- Of the 933 intimate partner homicides which occurred between 2007 and 2017, a large majority (79%) involved female victims. Most female victims of intimate partner homicide were killed by a current or former legally married or common-law husband (75%), and boyfriends were responsible for the other quarter (25%) of female victims’ deaths. Most male victims were also killed by current or former legally married or common-law wives (59%) and girlfriends (27%), but a notable proportion were killed by same-sex spouses or dating partners (14%) (Table 2.10).
Detailed data tables
Table 2.1 Victims of police-reported intimate partner and non-intimate partner violence, by victim sex, age group and relationship of accused to victim, Canada, 2017
Table 2.2 Victims of police-reported intimate partner and non-intimate partner violence, by victim sex, age group and type of violation, Canada, 2017
Table 2.3 Victims of police-reported intimate partner violence, by victim sex, type of violation and clearance status, Canada, 2017
Table 2.4 Victims of police-reported intimate partner and non-intimate partner violence, by sex of victim, type of weapon present and level of injury, Canada, 2017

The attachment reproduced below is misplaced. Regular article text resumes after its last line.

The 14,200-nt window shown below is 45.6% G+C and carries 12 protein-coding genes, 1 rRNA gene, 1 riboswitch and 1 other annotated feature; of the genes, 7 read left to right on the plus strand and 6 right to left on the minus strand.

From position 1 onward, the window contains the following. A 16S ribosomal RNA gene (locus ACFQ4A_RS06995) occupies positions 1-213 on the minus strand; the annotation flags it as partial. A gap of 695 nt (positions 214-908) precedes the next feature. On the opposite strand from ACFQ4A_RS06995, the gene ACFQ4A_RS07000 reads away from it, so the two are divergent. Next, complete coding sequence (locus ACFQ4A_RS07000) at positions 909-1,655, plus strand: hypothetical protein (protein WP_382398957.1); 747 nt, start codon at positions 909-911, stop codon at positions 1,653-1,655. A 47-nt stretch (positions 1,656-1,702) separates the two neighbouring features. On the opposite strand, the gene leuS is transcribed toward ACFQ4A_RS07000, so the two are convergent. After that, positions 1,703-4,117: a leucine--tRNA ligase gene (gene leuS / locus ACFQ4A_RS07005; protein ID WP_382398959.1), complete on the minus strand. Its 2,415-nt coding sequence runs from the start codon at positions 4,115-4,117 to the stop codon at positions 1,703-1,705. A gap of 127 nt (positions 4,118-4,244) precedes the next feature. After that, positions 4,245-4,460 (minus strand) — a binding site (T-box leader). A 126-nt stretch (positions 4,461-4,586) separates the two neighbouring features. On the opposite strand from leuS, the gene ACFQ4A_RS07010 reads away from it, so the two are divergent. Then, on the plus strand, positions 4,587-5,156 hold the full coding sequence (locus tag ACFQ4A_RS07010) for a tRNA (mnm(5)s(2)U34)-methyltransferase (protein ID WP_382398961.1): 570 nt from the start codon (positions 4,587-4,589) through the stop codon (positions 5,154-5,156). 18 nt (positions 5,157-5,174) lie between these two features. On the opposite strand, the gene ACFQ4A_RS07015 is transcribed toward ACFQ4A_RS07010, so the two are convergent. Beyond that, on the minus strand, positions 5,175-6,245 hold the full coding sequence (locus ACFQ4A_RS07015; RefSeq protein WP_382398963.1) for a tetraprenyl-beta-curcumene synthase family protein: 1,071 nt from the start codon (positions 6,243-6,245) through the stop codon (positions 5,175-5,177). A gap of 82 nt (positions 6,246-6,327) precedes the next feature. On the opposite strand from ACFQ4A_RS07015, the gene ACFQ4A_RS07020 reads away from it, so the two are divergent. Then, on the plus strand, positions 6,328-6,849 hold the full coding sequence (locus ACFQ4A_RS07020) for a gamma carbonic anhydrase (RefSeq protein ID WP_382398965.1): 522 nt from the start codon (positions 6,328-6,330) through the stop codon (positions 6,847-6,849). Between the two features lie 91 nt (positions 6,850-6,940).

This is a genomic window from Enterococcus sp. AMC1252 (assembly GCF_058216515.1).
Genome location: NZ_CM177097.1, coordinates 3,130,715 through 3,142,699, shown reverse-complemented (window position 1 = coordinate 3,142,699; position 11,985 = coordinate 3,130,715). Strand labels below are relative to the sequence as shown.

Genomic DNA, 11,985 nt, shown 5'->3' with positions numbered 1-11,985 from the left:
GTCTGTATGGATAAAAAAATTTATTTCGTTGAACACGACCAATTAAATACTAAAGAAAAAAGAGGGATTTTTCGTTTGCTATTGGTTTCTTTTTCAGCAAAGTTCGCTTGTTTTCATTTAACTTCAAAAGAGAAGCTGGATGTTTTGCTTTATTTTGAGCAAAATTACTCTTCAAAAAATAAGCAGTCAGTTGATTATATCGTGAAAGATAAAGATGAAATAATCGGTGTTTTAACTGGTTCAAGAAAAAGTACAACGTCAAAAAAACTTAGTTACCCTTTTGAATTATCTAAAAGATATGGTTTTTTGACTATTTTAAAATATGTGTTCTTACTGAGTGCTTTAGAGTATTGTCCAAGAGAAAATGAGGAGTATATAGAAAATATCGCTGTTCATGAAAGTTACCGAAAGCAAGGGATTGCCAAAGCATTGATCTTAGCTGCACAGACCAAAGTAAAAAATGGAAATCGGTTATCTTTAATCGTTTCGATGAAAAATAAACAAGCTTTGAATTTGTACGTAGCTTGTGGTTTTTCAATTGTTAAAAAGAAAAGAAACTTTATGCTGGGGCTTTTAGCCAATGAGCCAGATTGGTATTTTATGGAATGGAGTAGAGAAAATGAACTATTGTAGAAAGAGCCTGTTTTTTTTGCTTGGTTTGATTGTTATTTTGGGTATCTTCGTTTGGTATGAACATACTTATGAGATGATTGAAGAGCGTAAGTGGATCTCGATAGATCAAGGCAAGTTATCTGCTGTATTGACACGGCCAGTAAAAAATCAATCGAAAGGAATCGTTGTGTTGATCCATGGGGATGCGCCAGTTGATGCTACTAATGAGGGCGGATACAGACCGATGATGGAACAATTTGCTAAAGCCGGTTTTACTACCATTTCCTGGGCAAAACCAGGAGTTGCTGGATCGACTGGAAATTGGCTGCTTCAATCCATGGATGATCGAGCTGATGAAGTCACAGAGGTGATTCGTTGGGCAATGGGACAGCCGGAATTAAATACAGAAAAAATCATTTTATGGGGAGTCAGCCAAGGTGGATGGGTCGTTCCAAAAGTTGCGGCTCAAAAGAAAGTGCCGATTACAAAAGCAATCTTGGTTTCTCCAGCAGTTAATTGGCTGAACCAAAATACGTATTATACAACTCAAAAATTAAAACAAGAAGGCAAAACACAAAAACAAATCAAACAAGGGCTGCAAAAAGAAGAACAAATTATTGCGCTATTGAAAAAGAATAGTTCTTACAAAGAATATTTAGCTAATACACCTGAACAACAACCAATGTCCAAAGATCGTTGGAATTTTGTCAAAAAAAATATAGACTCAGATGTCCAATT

Table 2.5 Persons accused of police-reported intimate partner and non-intimate partner violence, by accused sex, age group and relationship of accused to victim, Canada, 2017
Table 2.6 Victims of police-reported intimate partner and non-intimate partner violence, by victim sex and province or territory, 2016 to 2017
Table 2.7 Victims of police-reported intimate partner and non-intimate partner violence, by victim sex and urban or rural area, provinces, 2017
Table 2.8 Victims of police-reported intimate partner violence, by victim sex and census metropolitan area, 2017
Table 2.9 Victims of intimate partner and non-intimate partner homicide, by sex of victim and type of motive, Canada, 2007 to 2017
Table 2.10 Victims of intimate partner homicide, by victim sex and year, Canada, 2007 to 2017